Batman defeats Superwoman and summons the League. J'onn and Rose bond, and Rose decides to learn the location of the Syndicate base to allow the Justice League to confront them. The League arrive at the Crime Syndicate's moon-base with the captive Superwoman, and eventually battle the Syndicate. Owlman fights off Batman and takes the Q.E.D. bomb to Earth-Prime, finding it to be uninhabited and lifeless, having suffered an unknown cataclysm that caused it to leave solar orbit. Luthor speculates that a speedster might be able to vibrate and match the temporal vibration of the teleported Q.E.D. device and open a portal. Flash volunteers but Batman states that he isn't fast enough, only Johnny Quick is. Johnny agrees and opens a portal.

Batman pursues Owlman to Earth-Prime and engages in a brutal battle with his doppelganger. Batman manages to teleport Owlman and the Q.E.D. device to another uninhabited Earth, and triggers the Q.E.D. Although Owlman realizes that he does have time to abort the countdown and save himself, he also realizes that an alternate version of himself would make the opposite choice, and simply says "It doesn't matter." The bomb destroys the alternate Earth, killing Owlman in the process. Batman returns to the Syndicate's Earth, where the strain of acting as a vibratory conduit has aged Johnny Quick to near death. Before dying, Johnny correctly deduces Batman lied about Flash not being fast enough and knew what would happen. Despite this, he shows no ill will toward Batman, dying with a smile. Martian Manhunter returns, accompanied by President Wilson and the U.S. Marines, and together they arrest Ultraman, Superwoman, and Power Ring. Wilson thanks the heroes, and although Rose asks Martian Manhunter to remain with her, the group return to their dimension. Batman and Superman later discuss a membership drive, with the five heroes summoned previously greeting the League.

Cast[edit]

Aquaman (uncredited)[6]

Production[edit]

In 2003, Bruce Timm revealed that a DCAU direct-to-video Justice League feature was in development to connect Justice League and Justice League Unlimited. The film was titled as Justice League: Worlds Collide. One of the objectives of the film was to explain how Wonder Woman acquired her Invisible-Jet. However, the project was finally scrapped by Warner Bros. In 2008, however, Timm stated that Justice League: Worlds Collide could be released someday in the future.[2]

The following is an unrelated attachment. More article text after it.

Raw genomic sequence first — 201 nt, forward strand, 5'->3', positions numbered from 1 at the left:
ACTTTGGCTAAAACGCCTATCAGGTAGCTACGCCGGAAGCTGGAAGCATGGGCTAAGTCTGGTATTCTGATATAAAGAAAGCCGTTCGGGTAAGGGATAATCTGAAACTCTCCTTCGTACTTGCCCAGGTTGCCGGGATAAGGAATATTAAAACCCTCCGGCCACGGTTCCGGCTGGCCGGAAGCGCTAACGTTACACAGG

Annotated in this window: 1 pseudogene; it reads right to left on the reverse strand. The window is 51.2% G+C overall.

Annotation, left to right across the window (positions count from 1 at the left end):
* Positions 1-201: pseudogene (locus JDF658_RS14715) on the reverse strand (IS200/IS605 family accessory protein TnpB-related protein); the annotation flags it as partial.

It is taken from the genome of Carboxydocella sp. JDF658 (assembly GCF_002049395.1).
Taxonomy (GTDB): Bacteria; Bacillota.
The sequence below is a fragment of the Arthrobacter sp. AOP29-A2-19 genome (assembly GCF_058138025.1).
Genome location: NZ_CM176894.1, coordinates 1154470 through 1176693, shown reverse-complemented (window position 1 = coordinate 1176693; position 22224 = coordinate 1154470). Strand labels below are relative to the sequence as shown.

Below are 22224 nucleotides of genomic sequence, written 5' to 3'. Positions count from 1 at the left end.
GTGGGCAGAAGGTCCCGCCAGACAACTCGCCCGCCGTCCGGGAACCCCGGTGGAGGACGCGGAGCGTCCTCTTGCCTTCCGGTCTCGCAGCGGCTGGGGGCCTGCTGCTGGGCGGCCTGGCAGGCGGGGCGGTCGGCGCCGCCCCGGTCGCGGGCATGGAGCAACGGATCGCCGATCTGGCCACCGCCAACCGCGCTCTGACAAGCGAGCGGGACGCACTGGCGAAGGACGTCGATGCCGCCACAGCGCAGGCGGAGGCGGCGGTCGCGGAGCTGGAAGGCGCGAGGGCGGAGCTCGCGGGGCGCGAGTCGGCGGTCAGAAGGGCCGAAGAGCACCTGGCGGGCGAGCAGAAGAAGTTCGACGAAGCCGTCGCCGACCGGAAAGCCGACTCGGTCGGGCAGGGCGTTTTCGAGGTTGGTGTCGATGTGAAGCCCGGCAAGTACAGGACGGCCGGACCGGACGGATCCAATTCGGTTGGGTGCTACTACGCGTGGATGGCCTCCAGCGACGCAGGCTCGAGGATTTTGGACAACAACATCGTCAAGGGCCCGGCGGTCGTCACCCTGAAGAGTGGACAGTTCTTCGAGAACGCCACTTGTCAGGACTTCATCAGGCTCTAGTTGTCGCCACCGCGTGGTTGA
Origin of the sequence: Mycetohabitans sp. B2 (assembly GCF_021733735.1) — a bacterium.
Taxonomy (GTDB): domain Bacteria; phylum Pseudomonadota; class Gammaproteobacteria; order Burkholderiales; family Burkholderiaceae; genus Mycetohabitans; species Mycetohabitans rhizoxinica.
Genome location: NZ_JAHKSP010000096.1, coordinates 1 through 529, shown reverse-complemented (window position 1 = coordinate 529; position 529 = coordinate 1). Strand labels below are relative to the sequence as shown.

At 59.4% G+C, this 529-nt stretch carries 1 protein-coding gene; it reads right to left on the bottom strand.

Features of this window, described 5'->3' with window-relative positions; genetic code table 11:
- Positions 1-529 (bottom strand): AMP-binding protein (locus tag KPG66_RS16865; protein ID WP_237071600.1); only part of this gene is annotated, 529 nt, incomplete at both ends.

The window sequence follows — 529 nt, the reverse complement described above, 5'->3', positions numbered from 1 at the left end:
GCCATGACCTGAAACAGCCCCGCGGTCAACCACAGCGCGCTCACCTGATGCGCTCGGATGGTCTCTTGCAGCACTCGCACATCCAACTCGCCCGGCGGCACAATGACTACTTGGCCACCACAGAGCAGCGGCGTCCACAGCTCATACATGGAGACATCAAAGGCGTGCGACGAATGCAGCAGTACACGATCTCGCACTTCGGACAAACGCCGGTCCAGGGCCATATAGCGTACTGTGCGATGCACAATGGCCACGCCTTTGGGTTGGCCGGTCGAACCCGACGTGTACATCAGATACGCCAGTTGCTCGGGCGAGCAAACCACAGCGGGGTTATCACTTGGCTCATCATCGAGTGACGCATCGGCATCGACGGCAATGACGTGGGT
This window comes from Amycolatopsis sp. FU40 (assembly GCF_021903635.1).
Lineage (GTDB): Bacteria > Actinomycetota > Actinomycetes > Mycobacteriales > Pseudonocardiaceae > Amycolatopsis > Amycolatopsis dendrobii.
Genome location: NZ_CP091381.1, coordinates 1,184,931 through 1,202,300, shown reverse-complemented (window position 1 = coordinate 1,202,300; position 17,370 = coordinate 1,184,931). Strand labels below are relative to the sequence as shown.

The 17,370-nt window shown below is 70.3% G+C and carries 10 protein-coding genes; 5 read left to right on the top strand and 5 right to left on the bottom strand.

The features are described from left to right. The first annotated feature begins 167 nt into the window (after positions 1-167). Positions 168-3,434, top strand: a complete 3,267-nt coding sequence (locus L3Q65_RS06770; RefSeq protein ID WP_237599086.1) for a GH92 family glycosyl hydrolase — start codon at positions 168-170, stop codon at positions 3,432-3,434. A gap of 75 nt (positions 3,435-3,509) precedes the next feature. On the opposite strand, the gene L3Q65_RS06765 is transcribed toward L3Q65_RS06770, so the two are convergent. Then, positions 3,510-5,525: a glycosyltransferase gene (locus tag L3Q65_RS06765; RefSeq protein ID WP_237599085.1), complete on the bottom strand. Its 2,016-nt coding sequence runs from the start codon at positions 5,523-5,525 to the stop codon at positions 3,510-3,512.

Finally, Worlds Collide was rewritten by the late Dwayne McDuffie for DC Universe Animated Original Movies as Justice League: Crisis on Two Earths, but removing all connections with the animated series. Also, John Stewart's Green Lantern was changed with Hal Jordan's Green Lantern.

Soundtrack[edit]

Justice League: Crisis on Two Earths (Soundtrack from the DC Universe Animated Original Movie)
Justice League Crisis on Two Earths (soundtrack).jpg
Film score (Digital download) by James L. Venable with Christopher Drake
Released February 23, 2010
Label New Line Records
Track listing
No. Title Music Length
1. "Break In"     3:13
2. "Finish What the Jester Started / Main Title"     3:24
3. "Only Surviving Member / Police Station / Of Course We'll Help"     3:09
4. "Headquarters Battle"     4:07
5. "Battle in the Sky"     3:59
6. "QED Monologue / Crime Syndicate / Made Men / Flash and Jon[sic] Shipyard Battle"     4:53
7. "Sup and Lex Fight Jimmy and Ultraman"     3:07
8. "Owlman Multiverse Monologue / President Office Monologue"     2:25
9. "Rose Garden and Ultraman Intimidation / Superwoman Toys with Bats / Batman Pissed at Luthor / Sniper Red Archer / Owlman Gets Quantum Trigger"     4:31
10. "Perimeter Breach Watchtower"     5:10
11. "Rose and Jon Mindmeld / Owlman's End / Batman Owlman Fight"     4:44
12. "Moonbase Intro / Is This Just a Little Too Easy / Moonbase Battle"     6:25
13. "Teleport"     3:10
14. "Jon Says Goodbye / Johnny Burns Out / Cavalry"     3:37
15. "Ending / End Credits"     4:04
Total length:
57:58

Reception[edit]

Justice League: Crisis on Two Earths received positive reviews.[8] The World's Finest stated "...the film ranks up there as one of Dwayne McDuffie's better works in the animated DC world and even though it’s reminiscent of stories we’ve seen in animation before, the brilliant work done by Moi, the directing by Sam Liu and Lauren Montgomery, and story make it more than worth watching again."[7]

Sequel[edit]

The good performance of the Justice League: Crisis on Two Earths release led Warner Premiere and DC Universe to release the sequel Justice League: Doom.

References[edit]

  1. ^ "Justice League: Crisis on Two Earths - DVD Sales". The Numbers. Nash Information Service. Retrieved 2011-03-31. 
  2. ^ a b Phegley, Kiel (February 22, 2011). "Milestone Creator Dwayne McDuffie has Died". Comic Book Resources. United States: Valnet Inc. Retrieved July 1, 2016.  WebCitation archive (requires scrolldown)
  3. ^ a b "Who wants Justice League: Crisis on Two Earths spoilers? - Page 2 - Comic Book Resources Forums". Forums.comicbookresources.com. 2010-02-14. Retrieved 2011-01-02. 
  4. ^ a b c "The World's Finest - New Image, Cast Details For Upcoming "Justice League: Crisis On Two Earths" Feature". Worldsfinestonline.com. Retrieved 2011-01-02. 
  5. ^ a b "The World's Finest - New Images, Cast Details For Upcoming "Justice League: Crisis On Two Earths" Feature". Worldsfinestonline.com. Retrieved 2011-01-02. 
  6. ^ "Josh Keaton (joshkeaton) on Twitter". Twitter.com. Retrieved 2011-01-02. 
  7. ^ a b c d e f "The World's Finest - DC Universe - Justice League: Crisis on Two Earths". Worldsfinestonline.com. 2010-02-23. Retrieved 2011-01-02. 
  8. ^ "Harry has seen JUSTICE LEAGUE: CRISIS ON TWO EARTHS animated feature!!! - Ain't It Cool News: The best in movie, TV, DVD, and comic book news". Aintitcool.com. 2010-01-18. Retrieved 2011-01-02. 

External links[edit]